Based on the subgroup analyses, one could expect that the diagnostic accuracy of Eadyn may be reduced in surgical patients in the operating theatre, even though the pooled results from limited patients did not lead to a firm conclusion. Interestingly, we also found that most patients in studies conducted in the ICU [9, 10, 14, 21, 22] received vasopressors; however, none of the studies conducted in the operating theatre [11,12,13] used vasopressors during fluid expansion. This finding is not surprising because patients admitted to the ICU setting commonly suffer from various cardiovascular disorders, such as sepsis-induced cardiomyopathy and vasoplegia [23, 24], and surgical patients are generally healthier than ICU patients from the perspective of cardiovascular function. Thus, we supposed that vasopressors used during fluid expansion might be the main contributor to the different predictive performances of Eadyn between ICU patients and surgical patients. Pulse pressure is a pulsatile haemodynamic index that results from the interaction of left ventricular mechanical work with the arterial tree [25]. Thus, Eadyn (i.e. the PPV/SVV ratio) likely depends on the pulsatile components of arterial load, primarily on arterial compliance [26, 27], due to the oscillatory nature of the arterial pressure-flow relationship. Previous studies demonstrated that vasopressors can restore arterial compliance in hypotensive patients with vasoplegia [7, 27]. Moreover, there is a growing body of evidence suggesting that arterial compliance is fixed and not altered by fluid expansion in patients receiving norepinephrine [10, 28]. However, in hypotensive patients free of vasopressors, fluid expansion could change arterial compliance during resuscitation [12]. Hence, Eadyn before fluid administration could reflect the baseline arterial tone and track the fluid-induced changes in arterial pressure in patients receiving vasopressors, whereas fluid expansion might change arterial compliance in patients who did not receive vasopressors and thus decrease the ability of Eadyn to reflect the baseline arterial tone. Additionally, pneumoperitoneum in abdominal surgery was another factor influencing the diagnostic accuracy of Eadyn [11, 12] because the increased abdominal pressure induced by pneumoperitoneum might cause significant circulatory perturbations [29], and increased plasma noradrenaline and changes in total peripheral resistance have been associated with pneumoperitoneum [30]. Accordingly, clinicians should be cautious in applying Eadyn to predict the arterial pressure response to fluid in surgical patients in the operating room who are free of vasopressors.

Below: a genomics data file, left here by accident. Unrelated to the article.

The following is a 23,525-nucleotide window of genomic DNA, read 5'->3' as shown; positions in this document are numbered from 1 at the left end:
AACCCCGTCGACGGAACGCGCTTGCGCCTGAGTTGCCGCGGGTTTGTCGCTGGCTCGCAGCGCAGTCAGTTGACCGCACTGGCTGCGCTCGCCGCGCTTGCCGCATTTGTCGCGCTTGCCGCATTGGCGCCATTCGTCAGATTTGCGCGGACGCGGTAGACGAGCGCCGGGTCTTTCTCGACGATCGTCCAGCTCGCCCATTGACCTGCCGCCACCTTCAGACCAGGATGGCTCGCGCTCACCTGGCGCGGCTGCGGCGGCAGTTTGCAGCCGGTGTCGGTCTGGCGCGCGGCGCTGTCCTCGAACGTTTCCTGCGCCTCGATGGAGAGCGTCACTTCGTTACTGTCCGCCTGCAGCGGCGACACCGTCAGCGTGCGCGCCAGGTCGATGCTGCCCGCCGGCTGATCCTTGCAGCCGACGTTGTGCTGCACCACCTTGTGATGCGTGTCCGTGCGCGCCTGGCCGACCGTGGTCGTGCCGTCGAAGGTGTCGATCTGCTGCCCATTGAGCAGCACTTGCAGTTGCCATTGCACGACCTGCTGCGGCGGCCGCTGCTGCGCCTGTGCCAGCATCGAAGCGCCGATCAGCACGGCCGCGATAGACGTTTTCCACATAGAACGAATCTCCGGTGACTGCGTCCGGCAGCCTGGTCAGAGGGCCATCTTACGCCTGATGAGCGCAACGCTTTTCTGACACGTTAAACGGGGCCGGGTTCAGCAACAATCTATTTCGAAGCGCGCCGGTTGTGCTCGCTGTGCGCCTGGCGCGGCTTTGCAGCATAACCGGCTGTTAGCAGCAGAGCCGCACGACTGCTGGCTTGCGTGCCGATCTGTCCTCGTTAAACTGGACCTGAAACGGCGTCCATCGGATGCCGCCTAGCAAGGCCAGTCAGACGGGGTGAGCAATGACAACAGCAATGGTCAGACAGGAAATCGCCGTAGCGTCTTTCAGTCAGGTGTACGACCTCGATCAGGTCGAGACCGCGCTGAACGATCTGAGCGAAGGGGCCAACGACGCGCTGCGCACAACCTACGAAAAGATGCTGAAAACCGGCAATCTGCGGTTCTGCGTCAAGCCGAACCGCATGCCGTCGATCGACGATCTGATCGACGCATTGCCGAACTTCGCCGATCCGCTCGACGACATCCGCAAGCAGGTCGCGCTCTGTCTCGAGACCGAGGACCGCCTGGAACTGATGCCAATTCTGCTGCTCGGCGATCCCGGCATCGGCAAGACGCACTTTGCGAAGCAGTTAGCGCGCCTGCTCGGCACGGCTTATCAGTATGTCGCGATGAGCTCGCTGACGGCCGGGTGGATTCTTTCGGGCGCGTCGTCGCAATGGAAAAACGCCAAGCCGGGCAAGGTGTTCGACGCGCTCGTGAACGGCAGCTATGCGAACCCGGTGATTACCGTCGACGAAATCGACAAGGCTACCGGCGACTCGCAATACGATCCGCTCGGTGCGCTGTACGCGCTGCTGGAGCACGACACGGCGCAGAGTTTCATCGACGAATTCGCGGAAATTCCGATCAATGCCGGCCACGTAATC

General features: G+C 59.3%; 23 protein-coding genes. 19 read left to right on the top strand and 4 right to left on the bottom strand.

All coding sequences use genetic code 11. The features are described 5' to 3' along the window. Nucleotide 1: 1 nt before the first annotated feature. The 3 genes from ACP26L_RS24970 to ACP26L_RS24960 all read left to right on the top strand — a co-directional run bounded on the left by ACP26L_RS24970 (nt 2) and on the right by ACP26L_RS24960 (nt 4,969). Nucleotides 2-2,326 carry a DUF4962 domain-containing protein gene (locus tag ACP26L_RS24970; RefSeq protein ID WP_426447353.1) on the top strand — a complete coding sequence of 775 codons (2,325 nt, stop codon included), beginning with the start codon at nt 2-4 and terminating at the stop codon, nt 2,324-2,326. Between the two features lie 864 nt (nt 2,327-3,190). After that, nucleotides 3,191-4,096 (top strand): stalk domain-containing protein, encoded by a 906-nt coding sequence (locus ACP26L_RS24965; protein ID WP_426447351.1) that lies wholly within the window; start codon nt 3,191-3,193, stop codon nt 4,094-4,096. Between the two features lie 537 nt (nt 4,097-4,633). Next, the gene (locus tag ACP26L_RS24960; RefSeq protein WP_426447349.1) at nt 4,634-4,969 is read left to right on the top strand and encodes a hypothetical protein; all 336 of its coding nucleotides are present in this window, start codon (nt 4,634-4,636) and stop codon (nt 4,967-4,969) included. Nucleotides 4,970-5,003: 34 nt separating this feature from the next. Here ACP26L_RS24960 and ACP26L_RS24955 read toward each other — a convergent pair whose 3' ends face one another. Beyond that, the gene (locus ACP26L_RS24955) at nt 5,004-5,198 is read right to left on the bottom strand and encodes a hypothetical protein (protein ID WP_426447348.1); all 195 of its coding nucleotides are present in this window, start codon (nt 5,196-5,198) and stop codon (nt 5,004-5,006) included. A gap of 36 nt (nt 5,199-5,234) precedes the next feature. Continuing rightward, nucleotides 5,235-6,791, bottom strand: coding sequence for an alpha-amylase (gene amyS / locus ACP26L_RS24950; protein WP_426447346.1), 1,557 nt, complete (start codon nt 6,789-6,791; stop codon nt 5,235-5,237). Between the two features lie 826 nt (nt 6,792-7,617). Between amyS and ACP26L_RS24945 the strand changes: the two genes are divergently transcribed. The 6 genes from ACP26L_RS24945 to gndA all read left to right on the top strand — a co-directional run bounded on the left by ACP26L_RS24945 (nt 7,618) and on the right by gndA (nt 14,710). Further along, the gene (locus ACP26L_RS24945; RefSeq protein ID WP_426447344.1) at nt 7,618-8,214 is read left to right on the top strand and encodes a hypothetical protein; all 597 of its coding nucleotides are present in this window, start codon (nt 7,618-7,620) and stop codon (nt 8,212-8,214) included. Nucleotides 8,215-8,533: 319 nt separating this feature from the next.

Our findings suggested that the cut-off value of Eadyn largely differed between the included studies. The diverse threshold values potentially resulted from the varied arterial pulse-contour algorithm used and the distinct diseases studied. The SVV obtained from different devices on the same patient may be dissimilar because the results for this parameter depend on the algorithm used [31]. The underlying pathophysiological mechanisms are largely different between medical and surgical diseases and can affect arterial tone, which likely leads to diverse cut-off values. To facilitate a better understanding of the clinical significance of Eadyn in the decision-making process, we observed the distribution, dispersion, and central tendency of the cut-off values to identify the ‘gray zone’, which is anticipated to avoid the binary constraint of a “black-or-white” decision of the ROC curve and fit the reality of clinical or screening practice [32]. The results indicated that the distribution of the cut-off values was nearly conically symmetrical, and most data were centred between 0.7 and 0.8, which might represent the ‘uncertain zone’ for the prediction of fluid-induced MAP changes. Thus, if the measured baseline Eadyn is above 0.8, fluid expansion would increase arterial pressure in hypotensive patients with preload dependency. Conversely, if the measured baseline Eadyn is below 0.7, fluid administration might not increase arterial pressure despite the increase in CO. In this case, NE should be used early to maintain arterial pressure. The combinational use of fluid expansion and NE would likely decrease the amount of fluid administered and reduce the risk of fluid overload. Overall, Eadyn may be a reliable haemodynamic indicator that can help physicians choose the optimal therapeutic strategy without requiring complicated monitoring devices.